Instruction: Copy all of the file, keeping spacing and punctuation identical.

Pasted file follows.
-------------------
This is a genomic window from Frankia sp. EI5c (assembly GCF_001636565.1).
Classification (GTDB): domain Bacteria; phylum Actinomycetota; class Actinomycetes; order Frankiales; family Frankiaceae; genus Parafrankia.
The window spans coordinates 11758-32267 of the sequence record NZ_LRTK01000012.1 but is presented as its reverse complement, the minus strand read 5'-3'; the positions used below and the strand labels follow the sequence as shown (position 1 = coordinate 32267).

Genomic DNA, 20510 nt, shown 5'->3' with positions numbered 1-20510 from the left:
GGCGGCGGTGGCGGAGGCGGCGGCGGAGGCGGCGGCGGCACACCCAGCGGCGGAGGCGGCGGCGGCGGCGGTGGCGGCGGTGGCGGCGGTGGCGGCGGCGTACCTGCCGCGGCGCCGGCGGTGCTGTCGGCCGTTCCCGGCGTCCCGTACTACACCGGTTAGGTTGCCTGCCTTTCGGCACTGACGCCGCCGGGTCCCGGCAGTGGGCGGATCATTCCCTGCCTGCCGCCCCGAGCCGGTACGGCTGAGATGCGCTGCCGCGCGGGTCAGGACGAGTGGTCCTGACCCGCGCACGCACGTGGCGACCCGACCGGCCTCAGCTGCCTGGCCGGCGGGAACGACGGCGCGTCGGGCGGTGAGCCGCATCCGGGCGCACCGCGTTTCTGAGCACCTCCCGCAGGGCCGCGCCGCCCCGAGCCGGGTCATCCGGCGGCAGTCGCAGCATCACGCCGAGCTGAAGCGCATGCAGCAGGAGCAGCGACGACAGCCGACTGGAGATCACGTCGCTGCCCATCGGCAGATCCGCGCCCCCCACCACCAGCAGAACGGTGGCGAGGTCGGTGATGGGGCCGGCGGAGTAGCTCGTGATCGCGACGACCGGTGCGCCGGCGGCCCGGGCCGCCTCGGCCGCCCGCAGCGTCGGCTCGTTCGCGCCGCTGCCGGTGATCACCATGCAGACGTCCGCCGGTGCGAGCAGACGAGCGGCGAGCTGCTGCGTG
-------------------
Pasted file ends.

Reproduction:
This is a genomic window from Frankia sp. EI5c (assembly GCF_001636565.1).
Classification (GTDB): domain Bacteria; phylum Actinomycetota; class Actinomycetes; order Frankiales; family Frankiaceae; genus Parafrankia.
The window spans coordinates 11758-32267 of the sequence record NZ_LRTK01000012.1 but is presented as its reverse complement, the minus strand read 5'-3'; the positions used below and the strand labels follow the sequence as shown (position 1 = coordinate 32267).

Genomic DNA, 20510 nt, shown 5'->3' with positions numbered 1-20510 from the left:
GGCGGCGGTGGCGGAGGCGGCGGCGGAGGCGGCGGCGGCACACCCAGCGGCGGAGGCGGCGGCGGCGGCGGTGGCGGCGGTGGCGGCGGTGGCGGCGGCGTACCTGCCGCGGCGCCGGCGGTGCTGTCGGCCGTTCCCGGCGTCCCGTACTACACCGGTTAGGTTGCCTGCCTTTCGGCACTGACGCCGCCGGGTCCCGGCAGTGGGCGGATCATTCCCTGCCTGCCGCCCCGAGCCGGTACGGCTGAGATGCGCTGCCGCGCGGGTCAGGACGAGTGGTCCTGACCCGCGCACGCACGTGGCGACCCGACCGGCCTCAGCTGCCTGGCCGGCGGGAACGACGGCGCGTCGGGCGGTGAGCCGCATCCGGGCGCACCGCGTTTCTGAGCACCTCCCGCAGGGCCGCGCCGCCCCGAGCCGGGTCATCCGGCGGCAGTCGCAGCATCACGCCGAGCTGAAGCGCATGCAGCAGGAGCAGCGACGACAGCCGACTGGAGATCACGTCGCTGCCCATCGGCAGATCCGCGCCCCCCACCACCAGCAGAACGGTGGCGAGGTCGGTGATGGGGCCGGCGGAGTAGCTCGTGATCGCGACGACCGGTGCGCCGGCGGCCCGGGCCGCCTCGGCCGCCCGCAGCGTCGGCTCGTTCGCGCCGCTGCCGGTGATCACCATGCAGACGTCCGCCGGTGCGAGCAGACGAGCGGCGAGCTGCTGCGTG